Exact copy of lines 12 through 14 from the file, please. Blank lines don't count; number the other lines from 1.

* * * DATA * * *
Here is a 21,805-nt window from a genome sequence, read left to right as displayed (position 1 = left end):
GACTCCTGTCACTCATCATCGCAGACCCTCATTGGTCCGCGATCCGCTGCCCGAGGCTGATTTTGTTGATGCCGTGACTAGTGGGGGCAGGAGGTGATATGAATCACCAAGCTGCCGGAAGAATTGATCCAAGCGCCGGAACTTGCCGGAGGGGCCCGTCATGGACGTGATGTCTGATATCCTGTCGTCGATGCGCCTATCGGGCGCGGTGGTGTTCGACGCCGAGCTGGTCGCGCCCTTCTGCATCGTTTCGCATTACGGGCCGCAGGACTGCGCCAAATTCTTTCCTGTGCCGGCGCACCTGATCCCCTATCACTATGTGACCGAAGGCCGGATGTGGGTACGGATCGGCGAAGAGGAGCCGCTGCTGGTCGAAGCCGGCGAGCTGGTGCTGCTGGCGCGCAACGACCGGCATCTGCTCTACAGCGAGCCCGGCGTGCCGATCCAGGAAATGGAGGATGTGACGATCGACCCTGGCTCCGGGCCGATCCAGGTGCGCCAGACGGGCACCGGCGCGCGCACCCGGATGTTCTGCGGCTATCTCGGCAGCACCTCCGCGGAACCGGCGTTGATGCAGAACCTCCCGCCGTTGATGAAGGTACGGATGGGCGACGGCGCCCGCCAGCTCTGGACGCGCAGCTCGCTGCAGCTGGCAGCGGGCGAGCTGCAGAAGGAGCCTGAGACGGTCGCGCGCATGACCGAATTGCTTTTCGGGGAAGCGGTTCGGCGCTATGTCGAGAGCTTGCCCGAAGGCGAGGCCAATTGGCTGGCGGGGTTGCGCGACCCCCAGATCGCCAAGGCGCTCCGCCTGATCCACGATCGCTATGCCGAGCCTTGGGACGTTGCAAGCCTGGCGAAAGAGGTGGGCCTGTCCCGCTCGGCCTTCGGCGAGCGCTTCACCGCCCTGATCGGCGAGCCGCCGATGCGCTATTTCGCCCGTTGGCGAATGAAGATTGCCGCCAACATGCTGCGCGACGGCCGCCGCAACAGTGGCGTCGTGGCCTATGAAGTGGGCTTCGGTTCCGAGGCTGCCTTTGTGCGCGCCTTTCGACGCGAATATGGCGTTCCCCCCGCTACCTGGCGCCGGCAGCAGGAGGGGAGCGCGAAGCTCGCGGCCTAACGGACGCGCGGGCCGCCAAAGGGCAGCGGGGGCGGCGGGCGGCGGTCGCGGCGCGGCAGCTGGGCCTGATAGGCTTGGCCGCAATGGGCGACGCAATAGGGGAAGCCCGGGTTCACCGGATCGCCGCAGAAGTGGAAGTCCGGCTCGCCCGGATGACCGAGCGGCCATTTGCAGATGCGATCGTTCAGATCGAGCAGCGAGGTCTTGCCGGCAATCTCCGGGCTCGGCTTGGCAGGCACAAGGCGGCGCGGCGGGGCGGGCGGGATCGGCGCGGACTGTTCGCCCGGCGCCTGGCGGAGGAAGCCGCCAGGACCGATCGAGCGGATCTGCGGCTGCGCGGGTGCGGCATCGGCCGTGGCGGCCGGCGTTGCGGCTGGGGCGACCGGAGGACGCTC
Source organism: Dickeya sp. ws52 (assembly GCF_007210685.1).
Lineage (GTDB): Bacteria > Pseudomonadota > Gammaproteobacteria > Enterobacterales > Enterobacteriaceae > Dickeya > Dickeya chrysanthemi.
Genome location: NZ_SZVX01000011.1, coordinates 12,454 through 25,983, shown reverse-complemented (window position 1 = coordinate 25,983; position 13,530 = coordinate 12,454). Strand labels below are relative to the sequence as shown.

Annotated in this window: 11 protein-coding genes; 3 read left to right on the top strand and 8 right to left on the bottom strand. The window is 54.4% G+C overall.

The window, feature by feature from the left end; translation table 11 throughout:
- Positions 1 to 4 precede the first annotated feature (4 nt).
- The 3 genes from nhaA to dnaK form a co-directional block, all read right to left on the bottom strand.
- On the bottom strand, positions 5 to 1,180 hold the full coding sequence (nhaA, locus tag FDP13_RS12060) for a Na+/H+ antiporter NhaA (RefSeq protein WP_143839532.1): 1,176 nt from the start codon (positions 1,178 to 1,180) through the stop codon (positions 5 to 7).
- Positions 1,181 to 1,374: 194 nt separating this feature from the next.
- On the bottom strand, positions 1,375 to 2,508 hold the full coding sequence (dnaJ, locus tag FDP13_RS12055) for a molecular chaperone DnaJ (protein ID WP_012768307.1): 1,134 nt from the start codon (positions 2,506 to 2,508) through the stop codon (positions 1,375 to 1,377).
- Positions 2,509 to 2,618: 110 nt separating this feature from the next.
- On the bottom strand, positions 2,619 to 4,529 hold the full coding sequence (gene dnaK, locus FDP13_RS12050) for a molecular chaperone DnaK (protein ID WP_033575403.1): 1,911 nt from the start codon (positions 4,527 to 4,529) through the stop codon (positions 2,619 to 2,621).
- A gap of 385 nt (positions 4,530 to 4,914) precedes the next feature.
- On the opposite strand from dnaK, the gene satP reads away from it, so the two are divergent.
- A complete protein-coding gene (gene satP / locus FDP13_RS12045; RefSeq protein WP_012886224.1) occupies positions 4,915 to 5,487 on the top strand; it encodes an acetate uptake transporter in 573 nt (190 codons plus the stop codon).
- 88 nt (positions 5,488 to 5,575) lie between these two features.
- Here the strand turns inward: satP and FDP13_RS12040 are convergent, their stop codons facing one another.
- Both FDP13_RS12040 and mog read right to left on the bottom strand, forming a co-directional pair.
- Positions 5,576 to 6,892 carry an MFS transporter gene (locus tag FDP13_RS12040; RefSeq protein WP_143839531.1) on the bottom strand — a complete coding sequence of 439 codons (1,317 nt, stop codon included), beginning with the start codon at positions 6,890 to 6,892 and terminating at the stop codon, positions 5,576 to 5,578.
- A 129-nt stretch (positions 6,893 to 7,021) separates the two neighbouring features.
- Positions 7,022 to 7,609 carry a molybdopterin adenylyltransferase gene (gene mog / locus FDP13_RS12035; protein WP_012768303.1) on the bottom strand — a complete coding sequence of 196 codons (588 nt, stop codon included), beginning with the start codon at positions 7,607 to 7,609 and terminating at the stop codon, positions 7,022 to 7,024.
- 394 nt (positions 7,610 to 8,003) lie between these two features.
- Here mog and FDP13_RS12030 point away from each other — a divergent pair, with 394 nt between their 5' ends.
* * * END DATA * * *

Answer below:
- On the bottom strand, positions 1,375 to 2,508 hold the full coding sequence (dnaJ, locus tag FDP13_RS12055) for a molecular chaperone DnaJ (protein ID WP_012768307.1): 1,134 nt from the start codon (positions 2,506 to 2,508) through the stop codon (positions 1,375 to 1,377).
- Positions 2,509 to 2,618: 110 nt separating this feature from the next.
- On the bottom strand, positions 2,619 to 4,529 hold the full coding sequence (gene dnaK, locus FDP13_RS12050) for a molecular chaperone DnaK (protein ID WP_033575403.1): 1,911 nt from the start codon (positions 4,527 to 4,529) through the stop codon (positions 2,619 to 2,621).